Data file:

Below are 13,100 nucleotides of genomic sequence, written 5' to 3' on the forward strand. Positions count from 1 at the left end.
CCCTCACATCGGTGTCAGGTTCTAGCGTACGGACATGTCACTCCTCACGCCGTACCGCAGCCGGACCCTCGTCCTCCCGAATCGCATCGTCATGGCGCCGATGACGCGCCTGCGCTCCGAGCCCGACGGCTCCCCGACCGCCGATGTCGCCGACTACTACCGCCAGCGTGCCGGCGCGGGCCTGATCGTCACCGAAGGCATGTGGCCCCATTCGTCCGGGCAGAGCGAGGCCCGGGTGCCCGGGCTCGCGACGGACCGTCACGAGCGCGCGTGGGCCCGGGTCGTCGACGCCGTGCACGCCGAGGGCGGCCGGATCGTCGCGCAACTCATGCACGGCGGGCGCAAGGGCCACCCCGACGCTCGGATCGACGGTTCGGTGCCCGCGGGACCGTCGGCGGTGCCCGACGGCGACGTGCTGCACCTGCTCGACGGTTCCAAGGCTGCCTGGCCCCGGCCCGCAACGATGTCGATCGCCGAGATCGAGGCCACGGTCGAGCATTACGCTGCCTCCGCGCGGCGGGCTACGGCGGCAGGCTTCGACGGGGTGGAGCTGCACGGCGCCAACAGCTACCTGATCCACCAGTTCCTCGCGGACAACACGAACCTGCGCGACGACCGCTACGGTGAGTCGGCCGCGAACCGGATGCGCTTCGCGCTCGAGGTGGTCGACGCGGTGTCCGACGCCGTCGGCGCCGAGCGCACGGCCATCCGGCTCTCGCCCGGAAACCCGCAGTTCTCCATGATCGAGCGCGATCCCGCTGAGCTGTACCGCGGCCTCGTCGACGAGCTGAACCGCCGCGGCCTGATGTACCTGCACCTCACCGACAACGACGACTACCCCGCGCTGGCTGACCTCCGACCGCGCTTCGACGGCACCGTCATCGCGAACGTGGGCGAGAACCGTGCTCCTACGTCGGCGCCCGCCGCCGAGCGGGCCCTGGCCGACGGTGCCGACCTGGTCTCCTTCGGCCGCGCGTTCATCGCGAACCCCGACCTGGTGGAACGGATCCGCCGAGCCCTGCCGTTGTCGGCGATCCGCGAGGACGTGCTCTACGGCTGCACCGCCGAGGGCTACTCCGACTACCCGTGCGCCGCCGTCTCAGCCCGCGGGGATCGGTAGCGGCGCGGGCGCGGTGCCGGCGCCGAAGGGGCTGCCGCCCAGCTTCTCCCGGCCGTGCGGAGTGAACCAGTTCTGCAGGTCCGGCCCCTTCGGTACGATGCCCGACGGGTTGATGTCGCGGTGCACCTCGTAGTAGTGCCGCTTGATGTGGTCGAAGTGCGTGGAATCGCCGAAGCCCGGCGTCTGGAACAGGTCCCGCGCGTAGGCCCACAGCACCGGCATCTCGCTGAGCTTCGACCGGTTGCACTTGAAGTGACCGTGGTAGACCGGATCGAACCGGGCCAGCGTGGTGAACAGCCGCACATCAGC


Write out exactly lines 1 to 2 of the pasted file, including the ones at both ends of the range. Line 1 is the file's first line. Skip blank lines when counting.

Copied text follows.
Below are 13,100 nucleotides of genomic sequence, written 5' to 3' on the forward strand. Positions count from 1 at the left end.
CCCTCACATCGGTGTCAGGTTCTAGCGTACGGACATGTCACTCCTCACGCCGTACCGCAGCCGGACCCTCGTCCTCCCGAATCGCATCGTCATGGCGCCGATGACGCGCCTGCGCTCCGAGCCCGACGGCTCCCCGACCGCCGATGTCGCCGACTACTACCGCCAGCGTGCCGGCGCGGGCCTGATCGTCACCGAAGGCATGTGGCCCCATTCGTCCGGGCAGAGCGAGGCCCGGGTGCCCGGGCTCGCGACGGACCGTCACGAGCGCGCGTGGGCCCGGGTCGTCGACGCCGTGCACGCCGAGGGCGGCCGGATCGTCGCGCAACTCATGCACGGCGGGCGCAAGGGCCACCCCGACGCTCGGATCGACGGTTCGGTGCCCGCGGGACCGTCGGCGGTGCCCGACGGCGACGTGCTGCACCTGCTCGACGGTTCCAAGGCTGCCTGGCCCCGGCCCGCAACGATGTCGATCGCCGAGATCGAGGCCACGGTCGAGCATTACGCTGCCTCCGCGCGGCGGGCTACGGCGGCAGGCTTCGACGGGGTGGAGCTGCACGGCGCCAACAGCTACCTGATCCACCAGTTCCTCGCGGACAACACGAACCTGCGCGACGACCGCTACGGTGAGTCGGCCGCGAACCGGATGCGCTTCGCGCTCGAGGTGGTCGACGCGGTGTCCGACGCCGTCGGCGCCGAGCGCACGGCCATCCGGCTCTCGCCCGGAAACCCGCAGTTCTCCATGATCGAGCGCGATCCCGCTGAGCTGTACCGCGGCCTCGTCGACGAGCTGAACCGCCGCGGCCTGATGTACCTGCACCTCACCGACAACGACGACTACCCCGCGCTGGCTGACCTCCGACCGCGCTTCGACGGCACCGTCATCGCGAACGTGGGCGAGAACCGTGCTCCTACGTCGGCGCCCGCCGCCGAGCGGGCCCTGGCCGACGGTGCCGACCTGGTCTCCTTCGGCCGCGCGTTCATCGCGAACCCCGACCTGGTGGAACGGATCCGCCGAGCCCTGCCGTTGTCGGCGATCCGCGAGGACGTGCTCTACGGCTGCACCGCCGAGGGCTACTCCGACTACCCGTGCGCCGCCGTCTCAGCCCGCGGGGATCGGTAGCGGCGCGGGCGCGGTGCCGGCGCCGAAGGGGCTGCCGCCCAGCTTCTCCCGGCCGTGCGGAGTGAACCAGTTCTGCAGGTCCGGCCCCTTCGGTACGATGCCCGACGGGTTGATGTCGCGGTGCACCTCGTAGTAGTGCCGCTTGATGTGGTCGAAGTGCGTGGAATCGCCGAAGCCCGGCGTCTGGAACAGGTCCCGCGCGTAGGCCCACAGCACCGGCATCTCGCTGAGCTTCGACCGGTTGCACTTGAAGTGACCGTGGTAGACCGGATCGAACCGGGCCAGCGTGGTGAACAGCCGCACATCAGC